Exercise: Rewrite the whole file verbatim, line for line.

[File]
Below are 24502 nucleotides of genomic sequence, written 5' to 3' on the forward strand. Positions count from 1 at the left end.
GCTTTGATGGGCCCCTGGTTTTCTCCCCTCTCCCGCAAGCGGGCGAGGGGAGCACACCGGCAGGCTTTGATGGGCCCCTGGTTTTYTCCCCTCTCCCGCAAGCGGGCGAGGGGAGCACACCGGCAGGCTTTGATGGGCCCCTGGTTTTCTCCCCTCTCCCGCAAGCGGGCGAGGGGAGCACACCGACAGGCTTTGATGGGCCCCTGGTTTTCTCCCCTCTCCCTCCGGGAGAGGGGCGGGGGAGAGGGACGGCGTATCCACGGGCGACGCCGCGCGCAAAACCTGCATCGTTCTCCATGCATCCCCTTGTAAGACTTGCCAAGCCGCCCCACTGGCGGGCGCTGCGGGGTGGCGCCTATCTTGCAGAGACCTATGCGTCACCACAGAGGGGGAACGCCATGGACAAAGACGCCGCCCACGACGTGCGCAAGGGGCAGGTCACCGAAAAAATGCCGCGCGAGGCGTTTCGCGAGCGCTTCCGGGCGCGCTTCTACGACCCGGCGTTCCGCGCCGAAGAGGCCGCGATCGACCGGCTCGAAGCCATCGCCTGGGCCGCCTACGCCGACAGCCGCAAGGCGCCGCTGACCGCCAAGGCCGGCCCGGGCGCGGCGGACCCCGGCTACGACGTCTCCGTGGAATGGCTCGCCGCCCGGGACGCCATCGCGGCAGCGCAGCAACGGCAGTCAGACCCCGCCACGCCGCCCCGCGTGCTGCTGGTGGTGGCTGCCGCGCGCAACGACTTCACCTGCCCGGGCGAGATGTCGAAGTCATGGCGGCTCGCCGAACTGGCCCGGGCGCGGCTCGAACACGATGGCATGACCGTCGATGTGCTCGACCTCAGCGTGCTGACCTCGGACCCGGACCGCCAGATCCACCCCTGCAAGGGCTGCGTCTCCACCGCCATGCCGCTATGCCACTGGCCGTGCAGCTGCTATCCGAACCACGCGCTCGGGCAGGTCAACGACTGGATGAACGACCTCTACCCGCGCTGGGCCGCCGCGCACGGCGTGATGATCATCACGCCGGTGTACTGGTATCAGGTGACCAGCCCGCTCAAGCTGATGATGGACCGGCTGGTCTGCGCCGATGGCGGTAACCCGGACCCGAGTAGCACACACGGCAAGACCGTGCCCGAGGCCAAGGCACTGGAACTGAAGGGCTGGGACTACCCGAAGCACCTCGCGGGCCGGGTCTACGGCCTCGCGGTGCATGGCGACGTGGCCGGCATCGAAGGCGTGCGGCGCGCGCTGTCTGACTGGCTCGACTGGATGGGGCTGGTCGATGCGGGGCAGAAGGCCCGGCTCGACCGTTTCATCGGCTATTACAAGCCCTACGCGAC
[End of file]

Below are 24502 nucleotides of genomic sequence, written 5' to 3' on the forward strand. Positions count from 1 at the left end.
GCTTTGATGGGCCCCTGGTTTTCTCCCCTCTCCCGCAAGCGGGCGAGGGGAGCACACCGGCAGGCTTTGATGGGCCCCTGGTTTTYTCCCCTCTCCCGCAAGCGGGCGAGGGGAGCACACCGGCAGGCTTTGATGGGCCCCTGGTTTTCTCCCCTCTCCCGCAAGCGGGCGAGGGGAGCACACCGACAGGCTTTGATGGGCCCCTGGTTTTCTCCCCTCTCCCTCCGGGAGAGGGGCGGGGGAGAGGGACGGCGTATCCACGGGCGACGCCGCGCGCAAAACCTGCATCGTTCTCCATGCATCCCCTTGTAAGACTTGCCAAGCCGCCCCACTGGCGGGCGCTGCGGGGTGGCGCCTATCTTGCAGAGACCTATGCGTCACCACAGAGGGGGAACGCCATGGACAAAGACGCCGCCCACGACGTGCGCAAGGGGCAGGTCACCGAAAAAATGCCGCGCGAGGCGTTTCGCGAGCGCTTCCGGGCGCGCTTCTACGACCCGGCGTTCCGCGCCGAAGAGGCCGCGATCGACCGGCTCGAAGCCATCGCCTGGGCCGCCTACGCCGACAGCCGCAAGGCGCCGCTGACCGCCAAGGCCGGCCCGGGCGCGGCGGACCCCGGCTACGACGTCTCCGTGGAATGGCTCGCCGCCCGGGACGCCATCGCGGCAGCGCAGCAACGGCAGTCAGACCCCGCCACGCCGCCCCGCGTGCTGCTGGTGGTGGCTGCCGCGCGCAACGACTTCACCTGCCCGGGCGAGATGTCGAAGTCATGGCGGCTCGCCGAACTGGCCCGGGCGCGGCTCGAACACGATGGCATGACCGTCGATGTGCTCGACCTCAGCGTGCTGACCTCGGACCCGGACCGCCAGATCCACCCCTGCAAGGGCTGCGTCTCCACCGCCATGCCGCTATGCCACTGGCCGTGCAGCTGCTATCCGAACCACGCGCTCGGGCAGGTCAACGACTGGATGAACGACCTCTACCCGCGCTGGGCCGCCGCGCACGGCGTGATGATCATCACGCCGGTGTACTGGTATCAGGTGACCAGCCCGCTCAAGCTGATGATGGACCGGCTGGTCTGCGCCGATGGCGGTAACCCGGACCCGAGTAGCACACACGGCAAGACCGTGCCCGAGGCCAAGGCACTGGAACTGAAGGGCTGGGACTACCCGAAGCACCTCGCGGGCCGGGTCTACGGCCTCGCGGTGCATGGCGACGTGGCCGGCATCGAAGGCGTGCGGCGCGCGCTGTCTGACTGGCTCGACTGGATGGGGCTGGTCGATGCGGGGCAGAAGGCCCGGCTCGACCGTTTCATCGGCTATTACAAGCCCTACGCGAC